We use a variety of analysis tools to help develop investment plans and to manage assets on an on-going basis. These tools make use of sound, well researched, investment principles as well as proven analytical techniques. Few investment advisers that cater to families, individuals, and small businesses will likely have the expertise to effectively use such tools to assist their clients
For a given level of risk (volatility), many portfolios made up of various mixes of asset classes can be constructed. However, only certain portfolios will offer the maximum expected return for the level of risk chosen. These are called efficient portfolios. An inefficient portfolio means, for a given level of risk, you are leaving money on the table-which can be very costly to you over the long-term.
To determine the asset mix for an efficient portfolio one must look at the expected return of an asset class, its expected volatility, and how its return varies with the return movements of all the other asset classes. Through analysis of historical statistics going back 30 years or more, such projections for each asset class can be made. Then using computerized optimization calculations, efficient portfolios can be defined for each level of expected risk. Transitioning to an efficient portfolio increases the chances that you will obtain higher returns for a given level of expected risk.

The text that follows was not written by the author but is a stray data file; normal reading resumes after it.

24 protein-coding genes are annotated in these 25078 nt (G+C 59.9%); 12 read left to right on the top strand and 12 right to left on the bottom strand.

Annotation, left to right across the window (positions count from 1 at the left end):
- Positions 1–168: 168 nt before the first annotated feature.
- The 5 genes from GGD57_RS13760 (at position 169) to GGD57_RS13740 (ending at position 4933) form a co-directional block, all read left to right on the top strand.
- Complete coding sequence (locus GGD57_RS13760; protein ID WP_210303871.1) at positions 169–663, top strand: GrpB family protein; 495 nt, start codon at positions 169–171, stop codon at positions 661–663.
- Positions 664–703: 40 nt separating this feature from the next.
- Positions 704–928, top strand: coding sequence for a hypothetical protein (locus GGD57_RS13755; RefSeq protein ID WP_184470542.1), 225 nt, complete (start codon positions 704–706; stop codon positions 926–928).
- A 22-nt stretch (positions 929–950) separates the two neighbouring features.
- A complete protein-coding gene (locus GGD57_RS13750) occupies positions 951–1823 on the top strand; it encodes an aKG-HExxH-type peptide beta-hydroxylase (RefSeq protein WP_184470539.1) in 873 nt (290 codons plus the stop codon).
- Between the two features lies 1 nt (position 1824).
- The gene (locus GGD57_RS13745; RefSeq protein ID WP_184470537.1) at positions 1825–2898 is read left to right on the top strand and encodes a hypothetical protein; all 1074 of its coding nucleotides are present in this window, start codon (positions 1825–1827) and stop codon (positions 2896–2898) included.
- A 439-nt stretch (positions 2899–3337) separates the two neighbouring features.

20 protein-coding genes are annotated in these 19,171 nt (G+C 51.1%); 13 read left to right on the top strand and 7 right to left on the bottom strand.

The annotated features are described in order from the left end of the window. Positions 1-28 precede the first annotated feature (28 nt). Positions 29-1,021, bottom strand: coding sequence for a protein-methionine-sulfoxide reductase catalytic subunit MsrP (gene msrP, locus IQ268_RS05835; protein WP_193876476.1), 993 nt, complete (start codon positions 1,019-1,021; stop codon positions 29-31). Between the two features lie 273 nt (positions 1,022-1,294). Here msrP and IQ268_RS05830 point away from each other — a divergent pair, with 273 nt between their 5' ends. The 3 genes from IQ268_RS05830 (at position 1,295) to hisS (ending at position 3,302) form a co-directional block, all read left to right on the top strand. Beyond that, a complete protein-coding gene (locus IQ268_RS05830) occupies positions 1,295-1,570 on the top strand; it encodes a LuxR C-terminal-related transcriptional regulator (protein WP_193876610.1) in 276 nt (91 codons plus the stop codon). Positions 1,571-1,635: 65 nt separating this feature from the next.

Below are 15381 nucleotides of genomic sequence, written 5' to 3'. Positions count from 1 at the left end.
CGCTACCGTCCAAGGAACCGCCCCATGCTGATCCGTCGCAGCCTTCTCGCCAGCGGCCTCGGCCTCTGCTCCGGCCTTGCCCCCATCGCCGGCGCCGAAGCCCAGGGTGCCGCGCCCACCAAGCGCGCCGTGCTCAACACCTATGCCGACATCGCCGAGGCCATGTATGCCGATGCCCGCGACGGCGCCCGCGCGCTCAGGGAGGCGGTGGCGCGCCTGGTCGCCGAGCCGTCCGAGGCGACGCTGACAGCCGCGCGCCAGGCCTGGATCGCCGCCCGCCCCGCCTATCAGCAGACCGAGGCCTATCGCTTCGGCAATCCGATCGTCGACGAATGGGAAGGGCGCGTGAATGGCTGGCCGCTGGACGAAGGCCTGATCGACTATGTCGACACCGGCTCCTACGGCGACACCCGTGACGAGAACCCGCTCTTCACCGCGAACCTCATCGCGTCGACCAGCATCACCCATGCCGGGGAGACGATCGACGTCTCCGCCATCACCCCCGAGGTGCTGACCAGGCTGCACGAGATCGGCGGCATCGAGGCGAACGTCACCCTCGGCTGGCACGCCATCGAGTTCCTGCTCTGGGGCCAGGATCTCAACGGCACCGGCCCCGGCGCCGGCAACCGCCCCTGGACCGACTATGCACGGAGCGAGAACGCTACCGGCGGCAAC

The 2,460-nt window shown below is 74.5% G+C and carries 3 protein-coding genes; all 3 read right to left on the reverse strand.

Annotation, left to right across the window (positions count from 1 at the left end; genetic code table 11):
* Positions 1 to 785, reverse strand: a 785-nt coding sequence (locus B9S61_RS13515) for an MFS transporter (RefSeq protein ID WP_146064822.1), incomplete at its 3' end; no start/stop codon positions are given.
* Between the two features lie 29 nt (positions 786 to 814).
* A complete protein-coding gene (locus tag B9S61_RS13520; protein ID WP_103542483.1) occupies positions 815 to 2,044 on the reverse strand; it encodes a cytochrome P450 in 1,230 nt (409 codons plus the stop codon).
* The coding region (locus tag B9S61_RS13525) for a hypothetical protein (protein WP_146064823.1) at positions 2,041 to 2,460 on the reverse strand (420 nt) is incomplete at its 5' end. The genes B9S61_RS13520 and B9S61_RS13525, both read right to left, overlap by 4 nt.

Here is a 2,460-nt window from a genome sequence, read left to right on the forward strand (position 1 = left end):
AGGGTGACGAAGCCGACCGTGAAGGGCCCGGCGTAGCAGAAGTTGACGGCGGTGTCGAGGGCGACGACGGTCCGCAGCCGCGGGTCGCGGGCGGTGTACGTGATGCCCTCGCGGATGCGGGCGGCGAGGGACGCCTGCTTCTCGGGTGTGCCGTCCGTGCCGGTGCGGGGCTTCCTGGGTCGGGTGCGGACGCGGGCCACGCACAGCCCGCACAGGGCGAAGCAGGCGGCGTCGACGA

Suppose you want to estimate the value of your investment portfolio 20 years from now. During that 20 years you will add savings during most years, occasionally withdraw some money for special needs, and periodically adjust your asset mix (which changes your risk/return profile). What is the estimated value of your investment portfolio after 20 years?
Traditionally, most attempts at such projections assumed perfect certainty in the future. This assumes you can predict exactly how much you will save each year in the future, exactly how much you will withdraw for special needs, and that the financial markets will experience no volatility. Since these assumptions do not reflect reality, the resulting projections rarely predict what later happens very well. This has soured many people on the usefulness of long-term projections of any kind.
The alternate approach is to include the effects of uncertainty in the forecasting model. The techniques of how to do this are well established through research in the fields of probability, statistics, and sampling. Thus, uncertainties in your savings rate, your withdrawals, in investment returns, and in asset mix changes can be modeled using computerized simulation techniques. The estimate of future investment values is not a single point, but rather a range of outcomes that have various chances of occurring. Most people are more concerned about the downside risks-and this approach provides useful information on the chances of downside scenarios occurring.